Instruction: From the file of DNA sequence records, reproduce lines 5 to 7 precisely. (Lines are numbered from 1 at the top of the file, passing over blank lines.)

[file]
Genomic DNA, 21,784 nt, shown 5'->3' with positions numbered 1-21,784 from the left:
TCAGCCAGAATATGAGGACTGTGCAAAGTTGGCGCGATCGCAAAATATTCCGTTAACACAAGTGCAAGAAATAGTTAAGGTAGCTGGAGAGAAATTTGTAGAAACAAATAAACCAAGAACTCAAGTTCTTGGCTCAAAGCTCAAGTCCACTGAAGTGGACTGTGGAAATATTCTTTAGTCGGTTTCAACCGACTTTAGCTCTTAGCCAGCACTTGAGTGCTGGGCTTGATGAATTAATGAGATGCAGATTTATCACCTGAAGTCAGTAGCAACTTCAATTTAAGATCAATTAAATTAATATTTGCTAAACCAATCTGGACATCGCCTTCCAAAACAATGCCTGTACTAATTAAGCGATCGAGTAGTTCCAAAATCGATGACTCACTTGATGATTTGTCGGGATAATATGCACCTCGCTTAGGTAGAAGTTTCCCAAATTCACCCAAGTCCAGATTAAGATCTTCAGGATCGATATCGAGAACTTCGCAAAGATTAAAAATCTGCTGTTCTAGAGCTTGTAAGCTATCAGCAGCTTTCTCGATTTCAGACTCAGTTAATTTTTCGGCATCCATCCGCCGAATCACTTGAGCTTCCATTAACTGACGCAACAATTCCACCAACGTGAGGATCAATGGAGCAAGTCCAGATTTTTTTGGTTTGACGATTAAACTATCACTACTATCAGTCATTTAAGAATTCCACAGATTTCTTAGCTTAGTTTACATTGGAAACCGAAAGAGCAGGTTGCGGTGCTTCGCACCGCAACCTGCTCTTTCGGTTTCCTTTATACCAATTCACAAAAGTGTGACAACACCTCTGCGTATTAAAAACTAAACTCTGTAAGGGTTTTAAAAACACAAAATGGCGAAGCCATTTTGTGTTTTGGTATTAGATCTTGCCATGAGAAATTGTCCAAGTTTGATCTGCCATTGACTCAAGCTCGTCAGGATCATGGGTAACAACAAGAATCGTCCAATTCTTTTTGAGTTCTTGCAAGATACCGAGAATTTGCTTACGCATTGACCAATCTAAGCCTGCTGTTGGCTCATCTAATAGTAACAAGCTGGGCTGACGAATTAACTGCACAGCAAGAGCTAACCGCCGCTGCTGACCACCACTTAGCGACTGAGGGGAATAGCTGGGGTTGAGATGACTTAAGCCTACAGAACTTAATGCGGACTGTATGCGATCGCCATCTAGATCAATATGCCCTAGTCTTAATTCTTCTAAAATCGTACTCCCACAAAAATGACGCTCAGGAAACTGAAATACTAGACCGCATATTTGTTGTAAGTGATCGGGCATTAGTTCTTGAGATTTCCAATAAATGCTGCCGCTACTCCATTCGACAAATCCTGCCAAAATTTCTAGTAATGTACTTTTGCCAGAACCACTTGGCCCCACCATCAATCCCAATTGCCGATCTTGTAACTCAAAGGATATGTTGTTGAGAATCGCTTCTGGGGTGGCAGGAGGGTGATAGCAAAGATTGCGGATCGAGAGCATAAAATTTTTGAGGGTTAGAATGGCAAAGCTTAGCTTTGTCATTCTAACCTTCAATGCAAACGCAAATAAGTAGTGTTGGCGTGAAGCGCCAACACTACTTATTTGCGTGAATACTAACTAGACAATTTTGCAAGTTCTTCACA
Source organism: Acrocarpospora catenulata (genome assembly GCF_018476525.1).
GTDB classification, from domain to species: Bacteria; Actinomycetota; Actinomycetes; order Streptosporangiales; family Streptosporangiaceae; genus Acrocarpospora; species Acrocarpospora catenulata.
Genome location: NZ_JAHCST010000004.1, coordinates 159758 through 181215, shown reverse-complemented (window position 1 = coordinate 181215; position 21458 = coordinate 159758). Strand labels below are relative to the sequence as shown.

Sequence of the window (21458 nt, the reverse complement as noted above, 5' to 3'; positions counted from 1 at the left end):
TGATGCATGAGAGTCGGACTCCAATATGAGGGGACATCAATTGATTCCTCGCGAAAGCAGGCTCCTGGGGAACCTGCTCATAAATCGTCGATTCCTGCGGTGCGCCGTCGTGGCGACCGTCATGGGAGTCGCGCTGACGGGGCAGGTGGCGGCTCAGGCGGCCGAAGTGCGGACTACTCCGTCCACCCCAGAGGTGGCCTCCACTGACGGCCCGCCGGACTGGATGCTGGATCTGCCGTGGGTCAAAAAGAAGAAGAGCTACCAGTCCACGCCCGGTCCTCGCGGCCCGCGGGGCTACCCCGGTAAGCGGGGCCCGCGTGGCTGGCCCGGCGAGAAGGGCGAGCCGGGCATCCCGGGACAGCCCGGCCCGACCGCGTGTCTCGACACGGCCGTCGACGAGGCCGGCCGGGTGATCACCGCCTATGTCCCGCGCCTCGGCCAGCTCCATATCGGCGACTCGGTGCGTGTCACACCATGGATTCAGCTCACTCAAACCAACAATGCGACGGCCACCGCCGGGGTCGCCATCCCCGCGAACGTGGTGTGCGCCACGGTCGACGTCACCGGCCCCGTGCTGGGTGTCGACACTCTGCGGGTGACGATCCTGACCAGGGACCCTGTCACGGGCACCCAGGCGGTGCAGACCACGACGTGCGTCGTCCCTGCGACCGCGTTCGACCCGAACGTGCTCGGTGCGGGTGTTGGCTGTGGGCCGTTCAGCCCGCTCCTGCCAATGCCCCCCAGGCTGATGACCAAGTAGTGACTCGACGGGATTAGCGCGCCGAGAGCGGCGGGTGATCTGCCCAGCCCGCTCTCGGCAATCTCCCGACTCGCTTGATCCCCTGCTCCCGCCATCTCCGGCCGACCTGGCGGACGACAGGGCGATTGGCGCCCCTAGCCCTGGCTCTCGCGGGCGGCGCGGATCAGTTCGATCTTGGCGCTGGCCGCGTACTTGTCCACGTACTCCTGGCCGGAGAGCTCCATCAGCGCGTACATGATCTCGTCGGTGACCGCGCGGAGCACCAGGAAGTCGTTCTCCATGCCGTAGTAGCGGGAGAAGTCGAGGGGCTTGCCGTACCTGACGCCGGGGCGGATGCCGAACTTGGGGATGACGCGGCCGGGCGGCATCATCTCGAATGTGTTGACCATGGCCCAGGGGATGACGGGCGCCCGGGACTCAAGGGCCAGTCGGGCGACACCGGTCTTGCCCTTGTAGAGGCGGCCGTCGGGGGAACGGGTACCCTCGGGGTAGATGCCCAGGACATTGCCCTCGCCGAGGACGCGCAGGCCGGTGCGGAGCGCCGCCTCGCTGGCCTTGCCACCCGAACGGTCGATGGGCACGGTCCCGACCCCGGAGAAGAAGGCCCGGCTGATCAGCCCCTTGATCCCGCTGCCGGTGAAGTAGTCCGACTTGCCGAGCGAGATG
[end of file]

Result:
Genome location: NZ_JAHCST010000004.1, coordinates 159758 through 181215, shown reverse-complemented (window position 1 = coordinate 181215; position 21458 = coordinate 159758). Strand labels below are relative to the sequence as shown.

Sequence of the window (21458 nt, the reverse complement as noted above, 5' to 3'; positions counted from 1 at the left end):
TGATGCATGAGAGTCGGACTCCAATATGAGGGGACATCAATTGATTCCTCGCGAAAGCAGGCTCCTGGGGAACCTGCTCATAAATCGTCGATTCCTGCGGTGCGCCGTCGTGGCGACCGTCATGGGAGTCGCGCTGACGGGGCAGGTGGCGGCTCAGGCGGCCGAAGTGCGGACTACTCCGTCCACCCCAGAGGTGGCCTCCACTGACGGCCCGCCGGACTGGATGCTGGATCTGCCGTGGGTCAAAAAGAAGAAGAGCTACCAGTCCACGCCCGGTCCTCGCGGCCCGCGGGGCTACCCCGGTAAGCGGGGCCCGCGTGGCTGGCCCGGCGAGAAGGGCGAGCCGGGCATCCCGGGACAGCCCGGCCCGACCGCGTGTCTCGACACGGCCGTCGACGAGGCCGGCCGGGTGATCACCGCCTATGTCCCGCGCCTCGGCCAGCTCCATATCGGCGACTCGGTGCGTGTCACACCATGGATTCAGCTCACTCAAACCAACAATGCGACGGCCACCGCCGGGGTCGCCATCCCCGCGAACGTGGTGTGCGCCACGGTCGACGTCACCGGCCCCGTGCTGGGTGTCGACACTCTGCGGGTGACGATCCTGACCAGGGACCCTGTCACGGGCACCCAGGCGGTGCAGACCACGACGTGCGTCGTCCCTGCGACCGCGTTCGACCCGAACGTGCTCGGTGCGGGTGTTGGCTGTGGGCCGTTCAGCCCGCTCCTGCCAATGCCCCCCAGGCTGATGACCAAGTAGTGACTCGACGGGATTAGCGCGCCGAGAGCGGCGGGTGATCTGCCCAGCCCGCTCTCGGCAATCTCCCGACTCGCTTGATCCCCTGCTCCCGCCATCTCCGGCCGACCTGGCGGACGACAGGGCGATTGGCGCCCCTAGCCCTGGCTCTCGCGGGCGGCGCGGATCAGTTCGATCTTGGCGCTGGCCGCGTACTTGTCCACGTACTCCTGGCCGGAGAGCTCCATCAGCGCGTACATGATCTCGTCGGTGACCGCGCGGAGCACCAGGAAGTCGTTCTCCATGCCGTAGTAGCGGGAGAAGTCGAGGGGCTTGCCGTACCTGACGCCGGGGCGGATGCCGAACTTGGGGATGACGCGGCCGGGCGGCATCATCTCGAATGTGTTGACCATGGCCCAGGGGATGACGGGCGCCCGGGACTCAAGGGCCAGTCGGGCGACACCGGTCTTGCCCTTGTAGAGGCGGCCGTCGGGGGAACGGGTACCCTCGGGGTAGATGCCCAGGACATTGCCCTCGCCGAGGACGCGCAGGCCGGTGCGGAGCGCCGCCTCGCTGGCCTTGCCACCCGAACGGTCGATGGGCACGGTCCCGACCCCGGAGAAGAAGGCCCGGCTGATCAGCCCCTTGATCCCGCTGCCGGTGAAGTAGTCCGACTTGCCGAGCGAGATG